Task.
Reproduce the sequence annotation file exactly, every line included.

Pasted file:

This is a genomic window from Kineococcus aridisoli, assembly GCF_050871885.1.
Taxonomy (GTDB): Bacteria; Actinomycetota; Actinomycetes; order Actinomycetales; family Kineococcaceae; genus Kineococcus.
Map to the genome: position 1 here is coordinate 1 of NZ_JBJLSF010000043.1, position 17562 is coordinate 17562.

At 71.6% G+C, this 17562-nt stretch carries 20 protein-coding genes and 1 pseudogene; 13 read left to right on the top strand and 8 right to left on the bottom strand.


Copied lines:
This is a genomic window from Kineococcus aridisoli, assembly GCF_050871885.1.
Taxonomy (GTDB): Bacteria; Actinomycetota; Actinomycetes; order Actinomycetales; family Kineococcaceae; genus Kineococcus.
Map to the genome: position 1 here is coordinate 1 of NZ_JBJLSF010000043.1, position 17562 is coordinate 17562.

At 71.6% G+C, this 17562-nt stretch carries 20 protein-coding genes and 1 pseudogene; 13 read left to right on the top strand and 8 right to left on the bottom strand.